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4.0 17
by Adrienne Stoltz, Ron Bass

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What if you could dream your way into a different life? What if you could choose to live that life forever?

Sloane and Maggie have never met. Sloane is a straight-A student with a big and loving family. Maggie lives a glamorously independent life as an up-and-coming actress in New York. The two girls couldn't be more different—except for one thing. They share


What if you could dream your way into a different life? What if you could choose to live that life forever?

Sloane and Maggie have never met. Sloane is a straight-A student with a big and loving family. Maggie lives a glamorously independent life as an up-and-coming actress in New York. The two girls couldn't be more different—except for one thing. They share a secret that they can't tell a soul. At night, they dream that they're each other.

The deeper they're pulled into the promise of their own lives, the more their worlds begin to blur dangerously together. Before long, Sloane and Maggie can no longer tell which life is real and which is just a dream. They realize that eventually they will have to choose one life to wake up to, or risk spiraling into insanity. But that means giving up one world, one love, and one self, forever.

This is a dazzling debut that will steal readers' hearts.

Editorial Reviews

VOYA - Karen Jensen
When Maggie goes to sleep at night, she closes her eyes and dreams about the day that Sloane has had. When Sloan goes to sleep, she dreams about Maggie’s day. The two girls seem to be living one another’s lives in their dreams. What happens if one of them goes to sleep and the other one just is not there? Who, if either, of these two girls is living the real life? Maggie is a glamorous actress. Sloane is a straight A-student from a small coastal town. Each girl falls in love. Each girl deals with loss, and the reader is left with the growing question: is any of this real or is it madness? This is complex psychological drama that requires readers to pay close attention; think Inception, Black Swan, and the like, but in book form for teens. Lucid touches on themes of family, self acceptance and identity, first love, and the desire to live a life more glamorous then the one you are living (“Maybe that’s why I invented her. Because I want to be like that, I want to make my own life happen.”). This is a haunting and touching read that will appeal to fans of books told with twisting voices like Wintergirls (Viking, 2009/Voya April 2009) by Laurie Halse Anderson. This is what nuanced storytelling is all about--challenging and fulfilling with each turn of the page. There are sexual references. Ages 15 to 18.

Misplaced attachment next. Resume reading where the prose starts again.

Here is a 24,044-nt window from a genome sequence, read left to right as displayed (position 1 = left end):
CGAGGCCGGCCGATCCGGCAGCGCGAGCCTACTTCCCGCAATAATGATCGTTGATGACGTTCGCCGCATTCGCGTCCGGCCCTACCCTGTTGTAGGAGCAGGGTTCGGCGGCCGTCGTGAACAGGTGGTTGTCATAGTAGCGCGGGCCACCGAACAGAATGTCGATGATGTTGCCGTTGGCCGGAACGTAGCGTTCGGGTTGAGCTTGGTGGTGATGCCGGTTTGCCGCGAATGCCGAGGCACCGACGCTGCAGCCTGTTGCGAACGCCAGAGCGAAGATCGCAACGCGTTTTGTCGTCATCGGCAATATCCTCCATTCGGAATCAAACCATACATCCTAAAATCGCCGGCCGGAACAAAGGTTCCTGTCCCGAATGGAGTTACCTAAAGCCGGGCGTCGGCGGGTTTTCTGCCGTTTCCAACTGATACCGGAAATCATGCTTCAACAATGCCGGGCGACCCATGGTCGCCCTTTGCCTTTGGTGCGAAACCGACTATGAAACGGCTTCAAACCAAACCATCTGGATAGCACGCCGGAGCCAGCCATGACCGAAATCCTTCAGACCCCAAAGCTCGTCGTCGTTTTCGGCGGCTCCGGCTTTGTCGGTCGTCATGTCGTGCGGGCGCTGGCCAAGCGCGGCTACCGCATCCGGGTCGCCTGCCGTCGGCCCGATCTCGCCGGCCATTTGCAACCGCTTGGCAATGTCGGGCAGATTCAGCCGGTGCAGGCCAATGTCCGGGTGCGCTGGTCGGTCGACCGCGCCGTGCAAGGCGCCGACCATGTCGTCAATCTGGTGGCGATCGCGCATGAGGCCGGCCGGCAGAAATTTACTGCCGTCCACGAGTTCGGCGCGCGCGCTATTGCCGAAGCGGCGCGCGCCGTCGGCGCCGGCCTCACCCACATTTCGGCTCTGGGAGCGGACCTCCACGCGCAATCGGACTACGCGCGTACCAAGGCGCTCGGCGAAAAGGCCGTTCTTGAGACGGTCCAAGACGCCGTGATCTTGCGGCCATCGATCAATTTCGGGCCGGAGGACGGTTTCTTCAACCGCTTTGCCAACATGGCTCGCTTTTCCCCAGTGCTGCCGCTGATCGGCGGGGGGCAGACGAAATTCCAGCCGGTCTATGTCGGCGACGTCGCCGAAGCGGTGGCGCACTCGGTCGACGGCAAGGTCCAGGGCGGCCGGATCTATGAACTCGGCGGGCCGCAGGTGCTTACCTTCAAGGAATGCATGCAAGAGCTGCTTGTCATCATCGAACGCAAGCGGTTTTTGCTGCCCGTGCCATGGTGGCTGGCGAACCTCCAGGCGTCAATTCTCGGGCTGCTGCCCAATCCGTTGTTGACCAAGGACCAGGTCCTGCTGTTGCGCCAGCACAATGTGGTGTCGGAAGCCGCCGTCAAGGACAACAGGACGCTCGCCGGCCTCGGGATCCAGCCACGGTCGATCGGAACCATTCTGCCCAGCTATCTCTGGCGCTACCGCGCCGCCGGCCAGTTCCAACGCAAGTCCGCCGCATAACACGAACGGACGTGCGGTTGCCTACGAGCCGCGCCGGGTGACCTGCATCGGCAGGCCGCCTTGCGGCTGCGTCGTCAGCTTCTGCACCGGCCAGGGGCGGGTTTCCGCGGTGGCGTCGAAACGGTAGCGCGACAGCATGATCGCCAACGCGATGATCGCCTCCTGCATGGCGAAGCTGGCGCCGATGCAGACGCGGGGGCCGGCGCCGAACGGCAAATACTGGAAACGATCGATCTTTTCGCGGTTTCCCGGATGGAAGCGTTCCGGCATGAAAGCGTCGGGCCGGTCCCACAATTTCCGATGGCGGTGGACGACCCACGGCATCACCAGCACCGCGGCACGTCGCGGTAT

Children's Literature - Toni Jourdan
Dreams can seem so real. Sometimes it can feel like another life exists during your dream state. Maggie's dreams have taken on a life of their own, so much so that her dream self has another name, Sloane, and she lives in Mystic, Connecticut and has her own friends, family and lifestyle. Sloane's been having very vivid dreams too. She dreams that she's Maggie, an actress that lives in New York with her workaholic mother and Jade, her younger sister. Neither girl has anything in common. Well, nothing in common except for the fact that they need the other one to exist. Sloane has a crush on a boy from English class and memories of when her best friend died a year ago in a car crash. Maggie has a crush on a film student and she's being pursued by a handsome casting director with a project for her in mind. Both girls lead lives that are beginning wonderful relationships with wonderful guys that seem too good to be true. Systematically they live their lives during the other girl's nighttime. They can't control what happens in the other person's life. They just observe. Then one day Maggie confides in Andrew, the film student that she's got a crush on. Sloane is furious. This is their secret. Before they know it both girls are experiencing cross overs. Sloane finds Jade sitting at her breakfast table. Maggie, whose father died, is now having a heart to heart with Sloane's dad. The storyline gets confusing as the girls lives interweave, and as we find out pivotal moments that may have led up to a merry go round of teenage emotions in this engaging novel written by a screenwriting duo that allows each girl her moment in the sun, or moon, depending on who's awake. Reviewer: Toni Jourdan